14 Feb 2024
A culture of quality improvement
07 Dec 2020 | Pam Mosedale
Pam Mosedale, former Lead Assessor for the RCVS Practice Standards Scheme, reflects on the hundreds of varied veterinary workplaces she has visited, and why quality improvement is important for creating a positive workplace culture.
I have loved being a Practice Standards Assessor. Friends think I must be a bit odd - they imagine me carrying a clipboard around and tutting at the practice's lack of a written scheme of examination for their autoclave! What they don’t realise is that I have been privileged to meet inspiring veterinary teams all over the UK.
Most vets and nurses work in 3 or 4 practices throughout their career, locums visit many more, but PSS assessors have the opportunity to visit a rich variety of veterinary workplaces.
A good feeling
For all those workplaces, from tiny consulting branches to universities, within the first half an hour of arriving at the practice I would get a “feeling”, good or bad, about the workplace. This was nothing to do with how new and shiny the premises were, like the Queen PSS Assessors are often greeted by the smell of fresh paint! It was the way team members spoke to each other, and the pride they had in their practice. I think that feeling is an expression of how the practice culture comes over to an outside observer.
Reflecting on that, I realise that the practices who gave us a good feeling were the ones who wanted to learn from the process and improve. It didn’t matter if they were Core Standards consulting only branches in Northern Ireland or Equine Hospitals in the south of England. They all had team members keen to learn and to find out what their particular practice could do better.
This got me thinking how workplaces that engage in Quality Improvement activities can use these tools to help maintain a safe learning culture.
Quality Improvement in veterinary practice might be a new term, but it’s something we in the vet world have always been doing. It is the combined efforts of the whole team to make changes that will lead to better outcomes, better systems and better professional development and learning. This can apply to all workplaces, not just clinical practice.
Teams that communicate regularly and where everyone’s voice is listened to have better morale. They can often avoid errors by team members speaking up about potential problems and near misses before they can escalate.
Teams that measure what they do and how effective it is, using clinical audit, can then consult with team members and make changes in order to improve outcomes, then repeat the audit to assess what differences the changes have made. Like the equine practice manager who audited how often consent was being obtained for Cascade medicines, found not a very positive result, and realised that making it easier by marking packs of Cascade medicines with stickers and providing forms in all vets vehicles led to a big improvement on re-audit. Or the RVN educator, who audited accidents in lab practicals, leading to protocols being drawn up on sharps handling for students.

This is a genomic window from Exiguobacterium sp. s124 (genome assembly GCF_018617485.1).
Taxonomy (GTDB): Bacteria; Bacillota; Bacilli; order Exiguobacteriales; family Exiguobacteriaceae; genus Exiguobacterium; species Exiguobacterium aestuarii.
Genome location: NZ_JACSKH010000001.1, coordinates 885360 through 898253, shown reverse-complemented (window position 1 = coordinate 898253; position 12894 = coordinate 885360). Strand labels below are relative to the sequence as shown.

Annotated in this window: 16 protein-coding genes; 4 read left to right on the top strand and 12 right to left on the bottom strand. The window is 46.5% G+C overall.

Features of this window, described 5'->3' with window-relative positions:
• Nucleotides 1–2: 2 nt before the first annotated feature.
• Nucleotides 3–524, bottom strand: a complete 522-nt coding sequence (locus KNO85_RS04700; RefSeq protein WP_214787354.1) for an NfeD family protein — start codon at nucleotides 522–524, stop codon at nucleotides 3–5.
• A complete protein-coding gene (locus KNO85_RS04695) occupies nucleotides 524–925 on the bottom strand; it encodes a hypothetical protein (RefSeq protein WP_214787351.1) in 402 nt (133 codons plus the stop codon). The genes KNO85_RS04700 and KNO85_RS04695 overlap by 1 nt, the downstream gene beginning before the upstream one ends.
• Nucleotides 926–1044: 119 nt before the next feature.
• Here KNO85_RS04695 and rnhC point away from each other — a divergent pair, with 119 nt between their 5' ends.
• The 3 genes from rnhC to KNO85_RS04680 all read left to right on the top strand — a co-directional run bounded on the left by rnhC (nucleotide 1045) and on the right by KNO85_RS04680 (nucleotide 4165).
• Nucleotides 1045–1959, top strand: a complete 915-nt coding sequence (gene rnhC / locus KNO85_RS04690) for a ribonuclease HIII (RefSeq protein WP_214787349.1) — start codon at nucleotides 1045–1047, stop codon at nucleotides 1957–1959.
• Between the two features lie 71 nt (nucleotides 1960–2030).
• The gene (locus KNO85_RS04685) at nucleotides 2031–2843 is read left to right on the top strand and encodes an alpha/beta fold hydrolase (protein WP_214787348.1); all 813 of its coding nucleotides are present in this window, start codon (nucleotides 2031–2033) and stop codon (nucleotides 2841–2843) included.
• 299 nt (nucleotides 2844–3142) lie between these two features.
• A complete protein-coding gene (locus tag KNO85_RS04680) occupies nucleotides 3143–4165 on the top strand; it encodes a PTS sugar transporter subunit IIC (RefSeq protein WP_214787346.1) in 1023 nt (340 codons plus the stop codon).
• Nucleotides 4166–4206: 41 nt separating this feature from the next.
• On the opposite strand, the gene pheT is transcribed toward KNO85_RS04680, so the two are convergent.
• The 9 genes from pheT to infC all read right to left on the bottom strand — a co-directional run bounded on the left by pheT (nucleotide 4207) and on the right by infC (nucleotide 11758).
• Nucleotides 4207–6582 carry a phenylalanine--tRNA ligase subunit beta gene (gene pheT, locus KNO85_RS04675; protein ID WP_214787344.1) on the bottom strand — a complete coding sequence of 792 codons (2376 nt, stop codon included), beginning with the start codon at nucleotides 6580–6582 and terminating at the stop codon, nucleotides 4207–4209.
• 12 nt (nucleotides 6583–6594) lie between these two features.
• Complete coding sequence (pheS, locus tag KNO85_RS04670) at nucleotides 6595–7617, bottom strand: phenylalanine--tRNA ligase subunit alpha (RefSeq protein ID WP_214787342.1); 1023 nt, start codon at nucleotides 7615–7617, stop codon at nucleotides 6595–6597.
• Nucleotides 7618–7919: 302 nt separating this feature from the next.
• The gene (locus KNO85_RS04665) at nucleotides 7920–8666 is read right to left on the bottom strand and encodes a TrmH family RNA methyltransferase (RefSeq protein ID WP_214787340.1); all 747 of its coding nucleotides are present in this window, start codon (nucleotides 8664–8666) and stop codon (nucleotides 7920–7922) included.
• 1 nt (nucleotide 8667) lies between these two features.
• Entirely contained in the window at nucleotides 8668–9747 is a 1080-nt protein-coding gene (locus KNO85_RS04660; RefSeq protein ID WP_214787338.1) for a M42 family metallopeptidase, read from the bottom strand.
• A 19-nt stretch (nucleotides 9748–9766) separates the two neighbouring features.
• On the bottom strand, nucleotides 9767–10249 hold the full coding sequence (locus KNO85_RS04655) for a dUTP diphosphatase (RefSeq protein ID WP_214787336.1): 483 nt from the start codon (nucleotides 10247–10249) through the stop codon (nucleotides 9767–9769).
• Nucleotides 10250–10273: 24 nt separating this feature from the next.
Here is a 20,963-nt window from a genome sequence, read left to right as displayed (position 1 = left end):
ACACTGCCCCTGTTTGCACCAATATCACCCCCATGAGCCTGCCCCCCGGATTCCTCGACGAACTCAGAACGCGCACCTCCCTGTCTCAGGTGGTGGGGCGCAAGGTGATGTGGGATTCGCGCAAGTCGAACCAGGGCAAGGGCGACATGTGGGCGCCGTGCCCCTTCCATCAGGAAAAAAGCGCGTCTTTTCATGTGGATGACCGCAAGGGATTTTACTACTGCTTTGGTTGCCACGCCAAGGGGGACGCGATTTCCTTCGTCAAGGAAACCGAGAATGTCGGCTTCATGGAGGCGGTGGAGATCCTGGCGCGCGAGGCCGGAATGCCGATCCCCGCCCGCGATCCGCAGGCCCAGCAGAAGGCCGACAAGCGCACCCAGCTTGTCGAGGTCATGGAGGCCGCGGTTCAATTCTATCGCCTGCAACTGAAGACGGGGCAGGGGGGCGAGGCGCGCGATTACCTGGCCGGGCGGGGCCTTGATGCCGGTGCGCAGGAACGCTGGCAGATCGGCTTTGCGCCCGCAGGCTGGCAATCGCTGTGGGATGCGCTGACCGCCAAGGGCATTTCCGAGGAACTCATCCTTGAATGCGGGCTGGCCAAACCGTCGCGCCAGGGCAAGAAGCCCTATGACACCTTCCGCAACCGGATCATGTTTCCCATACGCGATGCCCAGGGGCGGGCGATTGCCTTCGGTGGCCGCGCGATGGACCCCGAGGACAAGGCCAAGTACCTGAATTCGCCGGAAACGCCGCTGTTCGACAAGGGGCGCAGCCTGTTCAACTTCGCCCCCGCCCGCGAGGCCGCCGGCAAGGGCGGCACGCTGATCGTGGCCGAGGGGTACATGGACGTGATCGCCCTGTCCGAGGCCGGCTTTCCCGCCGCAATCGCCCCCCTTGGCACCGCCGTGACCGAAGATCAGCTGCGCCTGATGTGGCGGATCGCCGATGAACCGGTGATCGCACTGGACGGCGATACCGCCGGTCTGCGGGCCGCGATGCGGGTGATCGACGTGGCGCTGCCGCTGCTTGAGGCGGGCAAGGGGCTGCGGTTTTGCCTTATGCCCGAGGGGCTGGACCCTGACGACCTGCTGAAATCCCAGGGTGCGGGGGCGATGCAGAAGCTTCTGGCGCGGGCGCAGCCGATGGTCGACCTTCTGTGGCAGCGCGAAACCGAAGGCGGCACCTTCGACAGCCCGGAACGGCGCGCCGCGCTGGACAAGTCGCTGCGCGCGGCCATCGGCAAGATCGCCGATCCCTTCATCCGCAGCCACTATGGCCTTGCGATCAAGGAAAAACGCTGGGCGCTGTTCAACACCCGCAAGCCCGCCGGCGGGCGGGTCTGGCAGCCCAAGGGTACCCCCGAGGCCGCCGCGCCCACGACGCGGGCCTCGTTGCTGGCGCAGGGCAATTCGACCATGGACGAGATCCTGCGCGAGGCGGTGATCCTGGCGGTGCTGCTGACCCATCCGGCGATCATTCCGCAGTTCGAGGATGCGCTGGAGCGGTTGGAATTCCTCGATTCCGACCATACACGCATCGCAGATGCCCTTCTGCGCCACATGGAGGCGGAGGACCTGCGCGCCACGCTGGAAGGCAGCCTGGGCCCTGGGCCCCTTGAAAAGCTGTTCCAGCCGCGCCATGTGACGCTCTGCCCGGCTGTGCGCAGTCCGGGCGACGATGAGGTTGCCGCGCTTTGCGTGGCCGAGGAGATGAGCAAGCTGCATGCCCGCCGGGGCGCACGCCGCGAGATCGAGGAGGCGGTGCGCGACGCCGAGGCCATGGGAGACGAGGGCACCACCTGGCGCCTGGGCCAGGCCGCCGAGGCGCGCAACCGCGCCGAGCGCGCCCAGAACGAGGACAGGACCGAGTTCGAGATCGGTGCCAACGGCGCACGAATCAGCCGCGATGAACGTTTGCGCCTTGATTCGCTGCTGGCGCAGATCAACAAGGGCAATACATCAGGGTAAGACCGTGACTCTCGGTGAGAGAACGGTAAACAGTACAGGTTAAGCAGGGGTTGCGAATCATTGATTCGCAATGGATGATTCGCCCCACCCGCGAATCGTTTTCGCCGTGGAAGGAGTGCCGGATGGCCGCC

Teams that look at evidence and involve team members in drawing up guidelines, can use these along with clinical expertise, and the needs of the particular patient and client to help their vets and nurses to make good decisions. Like the small animal team in the north east who involved all the vets, from new graduates to old timers like me, meaning they were able to explain how they had contributed to the guidelines that they used every day.
Systems of work, like checklists for surgical procedures or case handovers, can reduce the incidence of errors, protecting not only patients but also team members from the stress of dealing with complaints. Checklists are not just a piece of paper with vital steps – surgical safety checklists can also encourage communication and teamwork. A farm vet explained to me that they were also useful for vets working singly in the field, particularly instrument counts, and proudly showed me their laminated, cow-muck-proof version!
When errors occur, teams that look at what happened in detail with a view to improving systems rather than blaming individuals can learn from the whole experience, moving forward together and improving team morale. Like the boarding kennels that explained to me how an escaped patient had led to a significant event audit where the root causes were explored by the team. As a result, new protocols were put in place and a physical system (a siren which sounds if both doors are opened at once) was installed. Where errors are explored with a view to changing systems instead of blaming individuals, real learning can occur.
RCVS Knowledge QI tools
Quality Improvement can help create and foster a learning culture. RCVS Knowledge has free QI tools to assist with putting all this into practice.
In my experience if teams are given the opportunity to embrace Quality Improvement, and if everyone’s voice is heard and opinions considered in a flattened hierarchy, it can lead to happier and more productive workplaces, and their next PSS assessor or visitor will get the “good feeling” too.
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